What’s a podiatrist?
A Podiatrist, also known as a Doctor of Podiatric Medicine (DPM), is the only health care professional whose total training focuses on the foot, ankle and related body systems. After obtaining an undergraduate degree, the podiatric doctor spends four years in a Podiatric Medical School to obtain a doctorate degree. Podiatrist then further their education by participating in a 3 year post-graduate residency program at an approved hospital or university that trains them intensively in Forefoot, Rearfoot and Ankle Sugery. Following their doctorate degree, each podiatrist must pass both national and state examinations in order to be licensed by the state in which he or she will practice.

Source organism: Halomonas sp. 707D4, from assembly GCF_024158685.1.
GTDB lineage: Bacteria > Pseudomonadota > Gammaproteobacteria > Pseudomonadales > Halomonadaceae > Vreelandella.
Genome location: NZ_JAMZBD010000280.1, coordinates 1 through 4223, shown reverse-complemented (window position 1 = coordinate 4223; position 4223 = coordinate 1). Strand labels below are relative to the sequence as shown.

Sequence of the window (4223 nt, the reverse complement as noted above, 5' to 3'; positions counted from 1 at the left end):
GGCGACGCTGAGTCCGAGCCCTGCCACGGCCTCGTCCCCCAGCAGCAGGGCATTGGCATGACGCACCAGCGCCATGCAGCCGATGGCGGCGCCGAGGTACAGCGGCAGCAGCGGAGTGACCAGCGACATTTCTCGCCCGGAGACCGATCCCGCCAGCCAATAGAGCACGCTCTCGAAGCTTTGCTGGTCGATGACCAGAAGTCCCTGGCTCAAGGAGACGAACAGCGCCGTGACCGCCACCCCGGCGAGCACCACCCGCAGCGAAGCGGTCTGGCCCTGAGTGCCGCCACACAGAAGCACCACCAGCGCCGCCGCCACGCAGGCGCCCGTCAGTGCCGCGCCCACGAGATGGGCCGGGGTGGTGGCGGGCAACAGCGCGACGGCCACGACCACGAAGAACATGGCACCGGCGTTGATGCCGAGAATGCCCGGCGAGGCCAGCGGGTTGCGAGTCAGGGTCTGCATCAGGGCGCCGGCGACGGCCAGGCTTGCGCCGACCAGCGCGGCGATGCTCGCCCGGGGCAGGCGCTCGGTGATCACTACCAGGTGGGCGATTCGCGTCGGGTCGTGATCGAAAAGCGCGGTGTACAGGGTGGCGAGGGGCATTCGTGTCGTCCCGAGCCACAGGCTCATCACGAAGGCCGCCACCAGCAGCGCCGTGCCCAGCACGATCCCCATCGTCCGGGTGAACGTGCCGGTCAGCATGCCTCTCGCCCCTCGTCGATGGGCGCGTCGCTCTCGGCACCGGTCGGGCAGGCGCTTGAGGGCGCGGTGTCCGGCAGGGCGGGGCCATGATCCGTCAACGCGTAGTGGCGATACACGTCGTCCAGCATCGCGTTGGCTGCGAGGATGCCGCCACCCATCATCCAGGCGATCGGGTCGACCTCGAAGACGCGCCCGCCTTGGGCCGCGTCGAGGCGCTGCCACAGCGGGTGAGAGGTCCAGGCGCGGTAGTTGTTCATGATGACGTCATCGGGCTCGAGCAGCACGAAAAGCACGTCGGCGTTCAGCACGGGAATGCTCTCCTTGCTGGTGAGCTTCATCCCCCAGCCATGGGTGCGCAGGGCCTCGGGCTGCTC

Podiatric physicians care for people of all ages. Common disorders of feet include bunions, heel pain/spurs, hammertoes, neuromas, ingrown toenails, warts, corns, calluses, sprains, fractures, infections, and injuries. If your podiatric surgeon is certified by the American Board of Podiatric Surgery, he or she has successfully completed a credentialing and examination process and has demonstrated extensive knowledge and experience in podiatric foot & ankle surgery. This includes the diagnosis of general medical problems and surgical management of foot diseases, deformities, and trauma of the foot, ankle and related structures.
|»||American Diabetes Association|
|»||European Association for the Study of Diabetes|
|»||International Working Group on the Diabetic Foot|
|»||Joslin Diabetes Center|
|»||National Institute of Diabetes and Digestive and Kidney Diseases|